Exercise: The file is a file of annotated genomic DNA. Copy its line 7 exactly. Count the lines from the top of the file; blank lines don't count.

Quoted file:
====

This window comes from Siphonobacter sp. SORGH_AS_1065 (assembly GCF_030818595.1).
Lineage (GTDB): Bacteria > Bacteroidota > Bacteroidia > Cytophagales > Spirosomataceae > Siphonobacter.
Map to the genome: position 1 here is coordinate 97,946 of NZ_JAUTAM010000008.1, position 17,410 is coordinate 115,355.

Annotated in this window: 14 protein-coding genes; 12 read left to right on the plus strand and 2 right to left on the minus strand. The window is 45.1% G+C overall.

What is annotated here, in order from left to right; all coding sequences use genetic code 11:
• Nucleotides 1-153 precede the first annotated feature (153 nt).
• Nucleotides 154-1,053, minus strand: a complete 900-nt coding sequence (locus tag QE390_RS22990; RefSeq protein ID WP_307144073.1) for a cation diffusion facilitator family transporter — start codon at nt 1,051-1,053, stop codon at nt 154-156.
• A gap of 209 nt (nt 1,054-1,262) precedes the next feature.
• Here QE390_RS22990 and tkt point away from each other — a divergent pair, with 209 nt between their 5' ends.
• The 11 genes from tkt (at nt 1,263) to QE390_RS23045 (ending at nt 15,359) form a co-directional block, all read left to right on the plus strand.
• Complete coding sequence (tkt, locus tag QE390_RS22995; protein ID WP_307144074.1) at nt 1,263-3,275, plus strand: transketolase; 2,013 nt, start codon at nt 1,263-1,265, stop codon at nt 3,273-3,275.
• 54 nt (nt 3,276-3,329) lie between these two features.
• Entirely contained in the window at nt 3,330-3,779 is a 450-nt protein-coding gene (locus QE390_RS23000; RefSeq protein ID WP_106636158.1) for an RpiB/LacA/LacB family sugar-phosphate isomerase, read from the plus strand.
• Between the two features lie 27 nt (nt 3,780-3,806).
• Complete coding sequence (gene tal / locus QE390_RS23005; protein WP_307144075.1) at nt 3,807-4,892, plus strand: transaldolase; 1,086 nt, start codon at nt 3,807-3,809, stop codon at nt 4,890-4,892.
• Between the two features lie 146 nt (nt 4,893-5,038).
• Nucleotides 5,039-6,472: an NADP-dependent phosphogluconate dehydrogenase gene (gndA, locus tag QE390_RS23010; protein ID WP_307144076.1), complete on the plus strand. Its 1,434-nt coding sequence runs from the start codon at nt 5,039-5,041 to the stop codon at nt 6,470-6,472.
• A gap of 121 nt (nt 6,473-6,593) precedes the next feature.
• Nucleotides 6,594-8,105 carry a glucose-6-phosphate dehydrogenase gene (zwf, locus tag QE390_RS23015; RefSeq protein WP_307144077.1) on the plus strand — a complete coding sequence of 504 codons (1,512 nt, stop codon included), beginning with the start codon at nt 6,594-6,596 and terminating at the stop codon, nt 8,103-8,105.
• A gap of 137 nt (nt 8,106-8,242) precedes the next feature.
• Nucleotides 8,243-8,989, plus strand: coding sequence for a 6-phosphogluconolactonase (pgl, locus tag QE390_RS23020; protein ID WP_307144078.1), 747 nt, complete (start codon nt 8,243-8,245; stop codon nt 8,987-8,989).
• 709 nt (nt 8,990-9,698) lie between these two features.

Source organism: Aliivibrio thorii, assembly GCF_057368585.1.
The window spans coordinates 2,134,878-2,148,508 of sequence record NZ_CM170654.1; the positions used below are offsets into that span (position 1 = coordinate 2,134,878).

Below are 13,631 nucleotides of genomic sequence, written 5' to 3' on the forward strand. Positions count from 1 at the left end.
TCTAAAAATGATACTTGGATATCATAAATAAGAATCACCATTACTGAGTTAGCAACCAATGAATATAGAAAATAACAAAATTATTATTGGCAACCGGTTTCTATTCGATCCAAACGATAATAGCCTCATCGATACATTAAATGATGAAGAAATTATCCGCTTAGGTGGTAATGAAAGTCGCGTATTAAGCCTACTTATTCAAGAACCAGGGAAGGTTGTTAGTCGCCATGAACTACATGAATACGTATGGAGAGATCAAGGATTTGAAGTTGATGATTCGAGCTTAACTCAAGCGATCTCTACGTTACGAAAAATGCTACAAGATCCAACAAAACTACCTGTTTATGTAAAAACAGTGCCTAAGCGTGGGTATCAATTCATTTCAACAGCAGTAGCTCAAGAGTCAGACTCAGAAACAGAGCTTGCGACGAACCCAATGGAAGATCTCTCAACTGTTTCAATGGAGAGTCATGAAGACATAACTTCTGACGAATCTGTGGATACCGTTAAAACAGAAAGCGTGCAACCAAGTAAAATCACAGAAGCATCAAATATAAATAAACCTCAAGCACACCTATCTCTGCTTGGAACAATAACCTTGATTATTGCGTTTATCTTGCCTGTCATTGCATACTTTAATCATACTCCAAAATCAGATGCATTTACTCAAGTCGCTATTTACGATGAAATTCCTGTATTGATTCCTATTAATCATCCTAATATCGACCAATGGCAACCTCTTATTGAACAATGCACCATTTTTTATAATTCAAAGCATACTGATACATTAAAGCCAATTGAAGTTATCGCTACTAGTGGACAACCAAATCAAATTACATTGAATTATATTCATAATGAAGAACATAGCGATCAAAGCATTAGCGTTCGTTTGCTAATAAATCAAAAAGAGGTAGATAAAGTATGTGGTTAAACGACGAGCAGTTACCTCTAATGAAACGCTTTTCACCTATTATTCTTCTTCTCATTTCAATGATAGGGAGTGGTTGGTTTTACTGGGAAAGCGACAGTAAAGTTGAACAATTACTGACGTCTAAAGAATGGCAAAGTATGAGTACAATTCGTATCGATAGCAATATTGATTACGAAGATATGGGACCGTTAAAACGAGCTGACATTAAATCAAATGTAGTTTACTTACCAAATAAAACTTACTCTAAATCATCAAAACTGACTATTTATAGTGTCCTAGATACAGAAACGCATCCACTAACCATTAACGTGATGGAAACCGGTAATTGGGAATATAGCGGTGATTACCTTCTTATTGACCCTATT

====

• Nucleotides 154-1,053, minus strand: a complete 900-nt coding sequence (locus tag QE390_RS22990; RefSeq protein ID WP_307144073.1) for a cation diffusion facilitator family transporter — start codon at nt 1,051-1,053, stop codon at nt 154-156.